Mrs. Dempsey: Military Families Take Care of Each Other
By Cheryl Pellerin
American Forces Press Service
DURHAM, N.C., Jan. 18, 2012 Caring about military families comes naturally to the wife of the nation’s top military officer. She’s been an Army spouse for nearly 36 years, and their three children have served in the Army.
Army Gen. Martin E. Dempsey, chairman of the Joint Chiefs of Staff, and his wife, Deanie, enjoy a USO show with service members at Bagram Airfield, Afghanistan, Dec. 16, 2011. Through social media and contacts with service members and families, Deanie Dempsey discusses issues that include programs for military families overseas, jobs for military spouses, military family health, and her travels with the chairman. U.S. Air Force photo by Airman 1st Class Cody Ramirez
(Click photo for screen-resolution image);high-resolution image available.
Since Oct. 1, when Army Gen. Martin E. Dempsey became the 18th chairman of the Joint Chiefs of Staff, Deanie Dempsey’s full-time job has been to communicate in every way she can with military families about topics that affect them.
“Wounded warriors have always been near and dear to my heart, but [I’m interested in] pretty much any of the family issues,” Dempsey told American Forces Press Service during a trip here with the chairman Jan. 13.
“We’ve done a lot with spouse employment and post-traumatic stress disorder,” she said, “and making sure we take care of [military families] and not break faith” with them in a time of defense budgetary constraints.
Through accounts on the social media websites Twitter and Facebook, through contacts with service members as she travels with the chairman, and even through personal notes to military spouses, Dempsey discusses everything from programs for military families overseas and jobs for military spouses to military family health and her travels with the chairman.
In December, she joined her husband on his first USO holiday tour as chairman, a fast-paced trip through five countries in six days.
In Kuwait, Iraq, Afghanistan, Saudi Arabia and Germany, they hosted four celebrities and brought holiday gifts to troops that included hockey equipment, soccer equipment, holiday cards from schoolchildren in the United States, and 10,000 cupcakes donated by DC Cupcakes in Washington.
“I thought [the USO tour] was absolutely amazing, and I was really impressed with the stars,” she said. The celebrities were recording artist Jordin Sparks, actress and model Minka Kelly, seven-time NBA champion Robert Horry and comedian Thomas "Nephew Tommy" Miles.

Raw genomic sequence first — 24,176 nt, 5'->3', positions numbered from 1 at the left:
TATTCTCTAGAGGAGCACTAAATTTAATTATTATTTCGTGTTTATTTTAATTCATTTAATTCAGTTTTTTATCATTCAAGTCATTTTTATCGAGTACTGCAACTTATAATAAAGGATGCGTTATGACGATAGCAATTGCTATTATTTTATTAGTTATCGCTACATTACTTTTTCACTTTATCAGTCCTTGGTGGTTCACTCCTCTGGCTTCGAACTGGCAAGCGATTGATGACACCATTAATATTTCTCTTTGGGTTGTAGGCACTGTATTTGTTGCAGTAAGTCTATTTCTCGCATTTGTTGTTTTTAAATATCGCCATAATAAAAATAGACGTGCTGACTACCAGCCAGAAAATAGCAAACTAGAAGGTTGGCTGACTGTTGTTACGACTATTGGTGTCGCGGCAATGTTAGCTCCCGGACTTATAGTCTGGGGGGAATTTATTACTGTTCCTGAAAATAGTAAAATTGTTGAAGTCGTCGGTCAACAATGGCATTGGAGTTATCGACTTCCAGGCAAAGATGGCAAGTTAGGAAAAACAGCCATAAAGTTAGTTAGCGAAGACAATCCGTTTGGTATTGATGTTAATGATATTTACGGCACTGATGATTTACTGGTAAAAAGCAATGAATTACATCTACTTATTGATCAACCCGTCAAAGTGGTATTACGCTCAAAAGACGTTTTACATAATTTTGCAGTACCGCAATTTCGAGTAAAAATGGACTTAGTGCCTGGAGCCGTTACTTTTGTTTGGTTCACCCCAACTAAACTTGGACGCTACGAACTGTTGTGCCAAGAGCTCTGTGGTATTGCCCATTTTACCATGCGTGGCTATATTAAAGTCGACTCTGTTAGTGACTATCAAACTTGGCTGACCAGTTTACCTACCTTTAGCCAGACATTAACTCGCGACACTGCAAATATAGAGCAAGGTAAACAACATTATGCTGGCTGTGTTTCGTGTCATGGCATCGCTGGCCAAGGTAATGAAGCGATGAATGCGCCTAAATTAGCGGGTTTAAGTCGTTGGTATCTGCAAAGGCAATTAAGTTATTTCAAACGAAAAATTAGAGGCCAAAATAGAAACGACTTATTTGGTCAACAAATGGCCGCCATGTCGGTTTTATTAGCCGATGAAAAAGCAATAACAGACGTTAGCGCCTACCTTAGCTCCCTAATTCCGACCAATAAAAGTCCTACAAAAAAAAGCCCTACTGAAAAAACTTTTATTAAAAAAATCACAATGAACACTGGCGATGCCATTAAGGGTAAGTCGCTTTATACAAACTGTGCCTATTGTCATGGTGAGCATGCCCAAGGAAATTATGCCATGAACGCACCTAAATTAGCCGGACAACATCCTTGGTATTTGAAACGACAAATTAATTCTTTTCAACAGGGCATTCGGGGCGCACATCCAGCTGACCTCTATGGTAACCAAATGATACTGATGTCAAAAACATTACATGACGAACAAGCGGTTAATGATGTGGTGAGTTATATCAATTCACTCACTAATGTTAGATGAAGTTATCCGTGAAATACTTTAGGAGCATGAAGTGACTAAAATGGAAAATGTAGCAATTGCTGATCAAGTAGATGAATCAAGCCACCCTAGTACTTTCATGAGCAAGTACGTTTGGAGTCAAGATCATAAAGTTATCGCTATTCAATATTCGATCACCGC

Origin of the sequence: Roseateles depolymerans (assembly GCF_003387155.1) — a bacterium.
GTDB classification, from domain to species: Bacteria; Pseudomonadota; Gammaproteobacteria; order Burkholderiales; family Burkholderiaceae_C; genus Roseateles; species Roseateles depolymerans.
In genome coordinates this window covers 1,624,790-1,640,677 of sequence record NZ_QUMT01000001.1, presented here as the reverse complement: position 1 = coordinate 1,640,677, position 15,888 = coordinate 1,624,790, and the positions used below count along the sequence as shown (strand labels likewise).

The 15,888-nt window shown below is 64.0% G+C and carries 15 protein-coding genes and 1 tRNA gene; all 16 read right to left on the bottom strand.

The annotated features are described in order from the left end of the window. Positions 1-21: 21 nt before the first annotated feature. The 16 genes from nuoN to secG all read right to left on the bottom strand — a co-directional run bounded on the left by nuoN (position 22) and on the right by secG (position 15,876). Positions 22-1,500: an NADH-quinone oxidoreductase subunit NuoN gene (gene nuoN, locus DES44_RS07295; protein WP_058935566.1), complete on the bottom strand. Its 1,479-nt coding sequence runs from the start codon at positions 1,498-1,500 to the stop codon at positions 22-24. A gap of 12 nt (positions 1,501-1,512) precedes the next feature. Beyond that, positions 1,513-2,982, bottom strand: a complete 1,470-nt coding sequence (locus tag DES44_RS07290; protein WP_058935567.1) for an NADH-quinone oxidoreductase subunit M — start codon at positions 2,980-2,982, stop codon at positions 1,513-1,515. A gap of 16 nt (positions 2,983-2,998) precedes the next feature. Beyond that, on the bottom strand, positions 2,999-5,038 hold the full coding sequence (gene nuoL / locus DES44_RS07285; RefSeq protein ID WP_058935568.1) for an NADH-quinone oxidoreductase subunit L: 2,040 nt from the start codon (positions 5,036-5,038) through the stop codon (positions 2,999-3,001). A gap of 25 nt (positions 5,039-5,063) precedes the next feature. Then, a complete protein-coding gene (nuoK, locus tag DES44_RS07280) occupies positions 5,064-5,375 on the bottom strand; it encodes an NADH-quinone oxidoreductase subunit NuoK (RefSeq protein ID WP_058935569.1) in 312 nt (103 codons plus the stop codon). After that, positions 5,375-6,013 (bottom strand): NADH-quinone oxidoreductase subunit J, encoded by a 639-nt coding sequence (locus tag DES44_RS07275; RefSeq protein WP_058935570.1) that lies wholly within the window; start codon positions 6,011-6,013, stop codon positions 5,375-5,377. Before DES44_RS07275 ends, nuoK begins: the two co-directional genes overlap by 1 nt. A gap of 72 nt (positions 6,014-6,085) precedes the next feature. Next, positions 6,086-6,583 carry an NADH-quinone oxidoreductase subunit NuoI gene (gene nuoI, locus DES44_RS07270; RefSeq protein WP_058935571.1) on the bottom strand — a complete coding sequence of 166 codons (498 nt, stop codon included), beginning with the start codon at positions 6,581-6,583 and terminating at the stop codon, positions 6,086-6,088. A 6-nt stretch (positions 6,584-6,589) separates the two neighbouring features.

“They were good people who really were thrilled at the prospect of going to see troops,” Dempsey said. “If they smiled for one picture, they smiled for a million, and they were working on as little sleep as we were.”
On the last night of the tour, she and the chairman had a small ceremony with the celebrities.
“Marty got up and said some things about each one of them, and they were all in tears by the end,” she said. “They got that the week was about the soldiers, not about them, and the joy that they brought to all those service members for that week.”
On the stop in Iraq, the Dempseys joined Defense Secretary Leon E. Panetta and other U.S. and Iraqi military officials at the closing ceremony for U.S. Forces Iraq.
“Today I attended the casing of the colors in Baghdad and it was pretty emotional,” she wrote in a Facebook post Dec. 15.
“As I sat there listening, I couldn't help but think of my family members (husband, son, daughter) who all were a part of this effort,” Dempsey wrote. “I felt like I was representing all spouses and mothers who couldn't be here. I also thought of all those who had paid the ultimate sacrifice. We will never forget you.”
Dempsey calls being a military spouse, especially as the wife of the nation’s top military officer, a full-time job.
“All through Marty’s career, we’ve always taken that command-team philosophy seriously, so I support him,” she said.
When the chairman travels stateside, Dempsey said, his hosts at the military facilities he visits “always want to show the general everything that’s perfect and good.”
“Then I go and talk with spouses and … find out there is a lot of good, but there also may be something that’s not so good, and they’re not afraid to tell me,” she said. “I think that’s the benefit of having somebody else there -- another set of ears.”
As Dempsey supports the general in his hectic schedule of work and travel and communicates with military families to share her strength and experience, she continues an ancient tradition among military families to look out for each other.
“It is unlike any other occupation,” she said. “I used to tell people I could get in the car on the East Coast and drive to the West Coast and never spend a night in a hotel.
“It might be that I haven’t seen you in 15 years, but if I’m driving on I-70 through Kansas and you’re at Fort Riley … you’re telling me to come over, because there is that close-knit family atmosphere where you want to take care of everybody because you’ve been there,” she added. “It’s what we do.”